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Cytomegalovirus (CMV)

Cytomegalovirus (CMV) is a common virus that can affect anyone. Almost 1 in 3 children have CMV by age 5.

Some people get sick when they are first infected, but many do not. CMV stays in your body for life. It usually does not cause problems. But, if your immune system is weak, the virus can become active and cause illness. Bone marrow transplant patients have a high risk of problems due to CMV.

Doctors may use blood tests to monitor CMV.

Symptoms of CMV

Most people with CMV have no signs or symptoms and do not know they have the virus. Some people with CMV may have:

  • Fever
  • Sore throat
  • Fatigue or loss of energy
  • Swollen glands in the neck

CMV sometimes affects the eyes, liver, stomach, or lungs. These problems are more likely to happen in patients with weak immune systems.

Less common symptoms of CMV include:

  • Blurry vision
  • Diarrhea
  • Belly pain
  • Trouble breathing
  • Cough

How to test for CMV

Doctors can do a blood test to look for the virus. Since most people with CMV don't have symptoms, doctors can only find it by doing a test.

Treatment for CMV

Your child's doctor may prescribe medicines called antivirals to fight the virus. Medicines used to treat CMV include:

  • Ganciclovir
  • Alganciclovir
  • Foscarnet

Your child’s care team will decide what treatments are needed.

Illustration of washing hands with soap and water.

Washing your hands with soap and water helps flush the virus down the drain.

How CMV spreads

CMV spreads through body fluids such as urine or saliva (spit). It can also spread through blood transfusion or organ transplant.

CMV is not highly contagious. It does not spread as easily as some other germs. But it is quite common and can spread through close contact. CMV is common in areas where young children are present, such as homes and childcare centers.

Your child does not need to isolate if a blood test shows that CMV is present. To help avoid spreading CMV and other illnesses:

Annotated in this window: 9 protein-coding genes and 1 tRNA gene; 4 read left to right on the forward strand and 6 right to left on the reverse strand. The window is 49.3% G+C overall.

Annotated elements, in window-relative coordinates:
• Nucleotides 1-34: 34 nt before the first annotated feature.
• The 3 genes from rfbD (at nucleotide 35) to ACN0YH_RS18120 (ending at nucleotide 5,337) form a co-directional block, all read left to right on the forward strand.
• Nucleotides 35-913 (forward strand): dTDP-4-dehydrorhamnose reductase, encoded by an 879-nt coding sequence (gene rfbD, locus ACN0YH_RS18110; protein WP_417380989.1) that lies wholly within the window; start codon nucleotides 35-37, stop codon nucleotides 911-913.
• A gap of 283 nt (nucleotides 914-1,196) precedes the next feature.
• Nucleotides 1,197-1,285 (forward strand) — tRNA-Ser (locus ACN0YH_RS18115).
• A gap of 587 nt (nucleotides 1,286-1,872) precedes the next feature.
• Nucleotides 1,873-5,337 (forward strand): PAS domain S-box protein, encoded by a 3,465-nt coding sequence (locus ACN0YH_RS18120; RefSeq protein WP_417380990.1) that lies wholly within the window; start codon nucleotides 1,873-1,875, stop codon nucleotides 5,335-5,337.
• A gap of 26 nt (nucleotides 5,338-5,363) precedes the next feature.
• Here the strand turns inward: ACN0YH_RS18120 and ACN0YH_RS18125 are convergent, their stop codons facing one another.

• Wash your hands well and often.
  • Wear gloves when you change diapers or touch body fluids such as urine, vomit, or saliva.

CMV and Bone Marrow Transplant

Transplant patients are at higher risk for illness due to CMV infection. CMV may become active after a bone marrow transplant and cause health problems that affect recovery. For example, CMV can affect the lungs, stomach, eyes, and liver.

A healthy immune system usually keeps CMV from causing problems. During bone marrow transplant, a patient gets immunosuppressive therapy. This treatment weakens the immune system. It involves high doses of chemotherapy and other medicines to keep the body from rejecting a transplant. During this time, CMV may cause sickness.

  • The patient and donor are tested for CMV before a bone marrow transplant. This helps the care team know the patient’s risk of getting sick during transplant. Patients who already have CMV have a higher risk of getting sick from CMV.
  • After the bone marrow transplant, staff use lab tests to monitor CMV. Doctors test for CMV at least once a week through day 100 or longer after transplant. This blood test looks for the exact amount of virus in the blood. Your doctor may suggest treatment based on the blood test’s results.

Reminders

  • Cytomegalovirus (CMV) is a common virus.
  • CMV stays in your body for life, but it usually does not cause problems.
  • A patient with a weak immune system from a bone marrow transplant is more likely to get sick from CMV.
  • Your child's doctor may do blood tests to monitor CMV.
     

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Reviewed: July 2022